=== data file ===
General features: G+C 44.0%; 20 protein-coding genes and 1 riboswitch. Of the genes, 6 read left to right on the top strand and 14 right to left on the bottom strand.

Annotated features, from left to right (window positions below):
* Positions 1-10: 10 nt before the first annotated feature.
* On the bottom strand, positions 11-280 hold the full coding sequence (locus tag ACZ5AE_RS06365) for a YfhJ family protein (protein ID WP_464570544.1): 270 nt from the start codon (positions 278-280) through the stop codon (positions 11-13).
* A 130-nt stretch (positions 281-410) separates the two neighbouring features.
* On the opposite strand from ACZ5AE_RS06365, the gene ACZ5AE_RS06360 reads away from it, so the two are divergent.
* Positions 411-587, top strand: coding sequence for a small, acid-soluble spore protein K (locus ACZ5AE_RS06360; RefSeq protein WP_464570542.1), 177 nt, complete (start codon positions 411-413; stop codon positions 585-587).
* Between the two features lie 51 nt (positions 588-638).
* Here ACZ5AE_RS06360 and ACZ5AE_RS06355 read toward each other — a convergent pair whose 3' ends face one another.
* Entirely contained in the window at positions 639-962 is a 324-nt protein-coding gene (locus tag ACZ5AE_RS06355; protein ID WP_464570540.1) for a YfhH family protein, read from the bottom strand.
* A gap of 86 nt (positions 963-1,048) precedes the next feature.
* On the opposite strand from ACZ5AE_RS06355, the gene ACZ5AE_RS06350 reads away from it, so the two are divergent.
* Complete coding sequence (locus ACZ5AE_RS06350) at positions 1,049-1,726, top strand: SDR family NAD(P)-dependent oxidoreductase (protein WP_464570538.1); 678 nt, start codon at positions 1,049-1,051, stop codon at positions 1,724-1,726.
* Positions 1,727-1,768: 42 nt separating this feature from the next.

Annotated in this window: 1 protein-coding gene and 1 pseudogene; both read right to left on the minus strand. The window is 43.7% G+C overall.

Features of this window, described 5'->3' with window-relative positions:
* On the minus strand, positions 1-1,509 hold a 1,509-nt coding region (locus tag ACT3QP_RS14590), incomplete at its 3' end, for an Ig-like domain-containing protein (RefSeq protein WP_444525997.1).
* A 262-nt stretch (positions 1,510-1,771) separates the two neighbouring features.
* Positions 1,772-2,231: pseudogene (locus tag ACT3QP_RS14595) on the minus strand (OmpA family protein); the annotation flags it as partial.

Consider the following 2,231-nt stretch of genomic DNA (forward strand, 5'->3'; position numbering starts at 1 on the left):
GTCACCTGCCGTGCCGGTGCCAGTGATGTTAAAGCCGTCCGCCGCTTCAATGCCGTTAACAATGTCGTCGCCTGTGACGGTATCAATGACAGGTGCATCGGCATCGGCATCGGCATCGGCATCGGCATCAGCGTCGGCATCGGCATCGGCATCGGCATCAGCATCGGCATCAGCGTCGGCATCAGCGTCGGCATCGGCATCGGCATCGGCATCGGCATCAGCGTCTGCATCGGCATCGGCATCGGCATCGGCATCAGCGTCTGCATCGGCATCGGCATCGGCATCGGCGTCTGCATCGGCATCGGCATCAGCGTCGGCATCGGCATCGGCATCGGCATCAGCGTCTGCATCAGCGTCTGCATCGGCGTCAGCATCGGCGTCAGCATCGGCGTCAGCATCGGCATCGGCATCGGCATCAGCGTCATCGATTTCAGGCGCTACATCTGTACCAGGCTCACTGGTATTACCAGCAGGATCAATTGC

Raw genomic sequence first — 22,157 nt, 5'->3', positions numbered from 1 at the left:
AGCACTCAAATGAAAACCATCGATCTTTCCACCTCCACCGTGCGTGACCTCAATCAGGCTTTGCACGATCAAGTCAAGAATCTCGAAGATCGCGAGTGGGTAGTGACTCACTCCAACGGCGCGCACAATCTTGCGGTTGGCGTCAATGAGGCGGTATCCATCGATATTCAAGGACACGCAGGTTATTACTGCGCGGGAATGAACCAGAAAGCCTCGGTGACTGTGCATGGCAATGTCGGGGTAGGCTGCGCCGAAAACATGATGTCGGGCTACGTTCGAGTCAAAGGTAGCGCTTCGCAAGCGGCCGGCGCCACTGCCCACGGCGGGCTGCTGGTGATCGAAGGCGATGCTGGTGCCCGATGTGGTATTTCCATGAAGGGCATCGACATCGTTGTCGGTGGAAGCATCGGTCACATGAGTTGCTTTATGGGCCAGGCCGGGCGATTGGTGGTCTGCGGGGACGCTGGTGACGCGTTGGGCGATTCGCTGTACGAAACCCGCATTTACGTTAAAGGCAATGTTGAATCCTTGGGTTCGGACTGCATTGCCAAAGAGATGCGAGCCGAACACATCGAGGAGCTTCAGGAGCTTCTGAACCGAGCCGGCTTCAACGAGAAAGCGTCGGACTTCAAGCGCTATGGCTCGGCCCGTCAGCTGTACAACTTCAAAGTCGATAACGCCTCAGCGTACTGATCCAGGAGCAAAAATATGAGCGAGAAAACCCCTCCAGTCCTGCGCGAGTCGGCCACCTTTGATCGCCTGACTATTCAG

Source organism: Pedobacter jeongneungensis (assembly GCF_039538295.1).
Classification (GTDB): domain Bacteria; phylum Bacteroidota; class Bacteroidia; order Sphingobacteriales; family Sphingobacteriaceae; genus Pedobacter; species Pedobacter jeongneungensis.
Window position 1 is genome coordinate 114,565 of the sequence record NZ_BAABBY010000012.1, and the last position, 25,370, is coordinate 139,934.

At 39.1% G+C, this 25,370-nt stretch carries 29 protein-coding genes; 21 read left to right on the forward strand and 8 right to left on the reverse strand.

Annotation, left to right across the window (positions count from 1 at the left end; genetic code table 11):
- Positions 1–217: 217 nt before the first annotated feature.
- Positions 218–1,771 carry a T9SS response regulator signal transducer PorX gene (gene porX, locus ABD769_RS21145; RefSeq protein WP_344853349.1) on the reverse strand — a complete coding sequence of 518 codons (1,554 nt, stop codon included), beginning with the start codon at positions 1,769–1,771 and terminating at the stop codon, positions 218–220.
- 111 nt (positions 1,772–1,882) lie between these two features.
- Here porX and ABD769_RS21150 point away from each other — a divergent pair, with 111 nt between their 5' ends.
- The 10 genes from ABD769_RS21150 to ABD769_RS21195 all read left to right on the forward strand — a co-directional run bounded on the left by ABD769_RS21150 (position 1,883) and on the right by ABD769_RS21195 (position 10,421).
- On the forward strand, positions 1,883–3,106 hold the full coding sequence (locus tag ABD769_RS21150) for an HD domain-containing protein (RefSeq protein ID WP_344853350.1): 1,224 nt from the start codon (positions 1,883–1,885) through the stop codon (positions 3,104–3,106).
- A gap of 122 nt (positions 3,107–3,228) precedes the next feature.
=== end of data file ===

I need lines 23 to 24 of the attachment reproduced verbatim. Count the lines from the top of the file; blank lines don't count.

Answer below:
AGCACTCAAATGAAAACCATCGATCTTTCCACCTCCACCGTGCGTGACCTCAATCAGGCTTTGCACGATCAAGTCAAGAATCTCGAAGATCGCGAGTGGGTAGTGACTCACTCCAACGGCGCGCACAATCTTGCGGTTGGCGTCAATGAGGCGGTATCCATCGATATTCAAGGACACGCAGGTTATTACTGCGCGGGAATGAACCAGAAAGCCTCGGTGACTGTGCATGGCAATGTCGGGGTAGGCTGCGCCGAAAACATGATGTCGGGCTACGTTCGAGTCAAAGGTAGCGCTTCGCAAGCGGCCGGCGCCACTGCCCACGGCGGGCTGCTGGTGATCGAAGGCGATGCTGGTGCCCGATGTGGTATTTCCATGAAGGGCATCGACATCGTTGTCGGTGGAAGCATCGGTCACATGAGTTGCTTTATGGGCCAGGCCGGGCGATTGGTGGTCTGCGGGGACGCTGGTGACGCGTTGGGCGATTCGCTGTACGAAACCCGCATTTACGTTAAAGGCAATGTTGAATCCTTGGGTTCGGACTGCATTGCCAAAGAGATGCGAGCCGAACACATCGAGGAGCTTCAGGAGCTTCTGAACCGAGCCGGCTTCAACGAGAAAGCGTCGGACTTCAAGCGCTATGGCTCGGCCCGTCAGCTGTACAACTTCAAAGTCGATAACGCCTCAGCGTACTGATCCAGGAGCAAAAATATGAGCGAGAAAACCCCTCCAGTCCTGCGCGAGTCGGCCACCTTTGATCGCCTGACTATTCAG

Source organism: Pedobacter jeongneungensis (assembly GCF_039538295.1).